In California, 40 percent of all new single-family housing is in a planned development; 60 percent of all new housing is governed by some form of community association. While most attention has been focused on a small subset of these, the gated communities, the larger significance of these developments is only slowly being recognized.
At the forefront of those helping us to understand the phenomena is Robert Nelson, whose new book, Private Neighborhoods and the Transformation of Local Government (Urban Institute Press) will be available this summer. I will be using it as a text in my summer class in USC's Master of Real Estate Development program.
Having evolved in Hayekian fashion, this new mode of living has important implications for governance, for development, and for the way that "public" goods and facilities are managed and supplied. "Market failures" and "government failures" are not the last word as long as institutions are flexible enough for institutional entrepreneurs to respond and provide superior alternatives.
Nelson carries the story much further because he suggests that the best way to help older neighborhoods (especially the poorer ones where conventional policy measures have been a bust) is to extend the benefits of a privately run neighborhood to its denizens. They would have new and stronger property rights and they will be less subject to corrupt and inept big-city governments (the real monopolists in America). It makes perfects sense once someone articulates it.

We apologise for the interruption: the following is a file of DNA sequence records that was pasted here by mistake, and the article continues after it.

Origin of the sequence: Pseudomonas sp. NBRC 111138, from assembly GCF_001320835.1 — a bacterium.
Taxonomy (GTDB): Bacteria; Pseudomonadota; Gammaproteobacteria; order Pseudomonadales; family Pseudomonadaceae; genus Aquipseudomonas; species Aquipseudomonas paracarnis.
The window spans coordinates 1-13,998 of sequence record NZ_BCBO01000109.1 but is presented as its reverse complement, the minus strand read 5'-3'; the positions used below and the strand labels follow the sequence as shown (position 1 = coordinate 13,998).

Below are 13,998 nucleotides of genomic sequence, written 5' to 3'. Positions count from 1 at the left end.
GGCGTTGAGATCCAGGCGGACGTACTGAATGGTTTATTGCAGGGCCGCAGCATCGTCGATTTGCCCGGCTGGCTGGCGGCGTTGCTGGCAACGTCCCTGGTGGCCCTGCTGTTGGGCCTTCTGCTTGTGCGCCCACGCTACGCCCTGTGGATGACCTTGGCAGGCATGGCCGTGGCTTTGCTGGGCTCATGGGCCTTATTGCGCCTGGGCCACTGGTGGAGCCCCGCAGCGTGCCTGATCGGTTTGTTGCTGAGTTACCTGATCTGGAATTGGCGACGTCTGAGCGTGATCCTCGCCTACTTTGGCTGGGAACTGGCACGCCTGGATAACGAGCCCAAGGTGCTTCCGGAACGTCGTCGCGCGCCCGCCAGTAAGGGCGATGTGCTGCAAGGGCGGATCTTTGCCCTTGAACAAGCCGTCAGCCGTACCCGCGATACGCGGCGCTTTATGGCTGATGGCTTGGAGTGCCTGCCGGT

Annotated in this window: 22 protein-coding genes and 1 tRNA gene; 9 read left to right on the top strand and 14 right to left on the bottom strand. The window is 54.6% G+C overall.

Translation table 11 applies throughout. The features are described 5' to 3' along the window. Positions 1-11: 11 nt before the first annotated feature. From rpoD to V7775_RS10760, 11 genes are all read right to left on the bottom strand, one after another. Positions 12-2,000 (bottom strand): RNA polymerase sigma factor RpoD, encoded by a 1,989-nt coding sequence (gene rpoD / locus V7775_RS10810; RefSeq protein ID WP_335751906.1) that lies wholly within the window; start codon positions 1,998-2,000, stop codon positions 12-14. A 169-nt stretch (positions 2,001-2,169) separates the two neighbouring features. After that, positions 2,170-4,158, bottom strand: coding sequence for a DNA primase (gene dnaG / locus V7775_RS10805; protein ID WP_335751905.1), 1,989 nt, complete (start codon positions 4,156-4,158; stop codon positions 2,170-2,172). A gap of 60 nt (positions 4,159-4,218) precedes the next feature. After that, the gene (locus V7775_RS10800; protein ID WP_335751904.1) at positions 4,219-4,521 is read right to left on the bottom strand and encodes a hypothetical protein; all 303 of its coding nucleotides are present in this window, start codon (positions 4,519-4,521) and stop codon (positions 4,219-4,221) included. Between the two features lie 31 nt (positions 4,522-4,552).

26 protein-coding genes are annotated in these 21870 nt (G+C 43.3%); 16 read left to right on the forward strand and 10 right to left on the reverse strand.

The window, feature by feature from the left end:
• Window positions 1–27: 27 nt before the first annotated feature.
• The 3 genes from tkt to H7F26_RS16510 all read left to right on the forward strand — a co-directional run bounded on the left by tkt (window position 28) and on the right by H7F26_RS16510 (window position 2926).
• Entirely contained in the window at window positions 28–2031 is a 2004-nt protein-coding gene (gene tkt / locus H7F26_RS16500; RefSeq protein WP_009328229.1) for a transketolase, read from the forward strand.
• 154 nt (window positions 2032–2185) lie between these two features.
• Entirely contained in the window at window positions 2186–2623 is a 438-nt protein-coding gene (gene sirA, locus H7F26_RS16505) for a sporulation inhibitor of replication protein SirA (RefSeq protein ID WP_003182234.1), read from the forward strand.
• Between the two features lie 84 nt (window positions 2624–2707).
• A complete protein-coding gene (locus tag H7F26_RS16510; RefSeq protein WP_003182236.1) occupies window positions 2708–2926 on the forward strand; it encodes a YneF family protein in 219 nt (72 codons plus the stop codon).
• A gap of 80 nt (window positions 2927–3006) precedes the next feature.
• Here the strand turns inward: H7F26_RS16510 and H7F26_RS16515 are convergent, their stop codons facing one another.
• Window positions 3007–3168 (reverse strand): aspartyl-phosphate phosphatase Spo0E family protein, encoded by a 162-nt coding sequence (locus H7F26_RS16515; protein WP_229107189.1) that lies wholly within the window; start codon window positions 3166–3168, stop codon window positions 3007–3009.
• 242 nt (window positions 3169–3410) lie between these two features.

The move to private neighborhoods is one of the great migrations of our time. The prescription for the privatization of the inner city is timely. Both are beyond the pale for most planning professionals who fret over "sustainability", "regional jobs-housing balance", downtown redevelopment, and all sorts of related and irrelevant (and costly) silliness.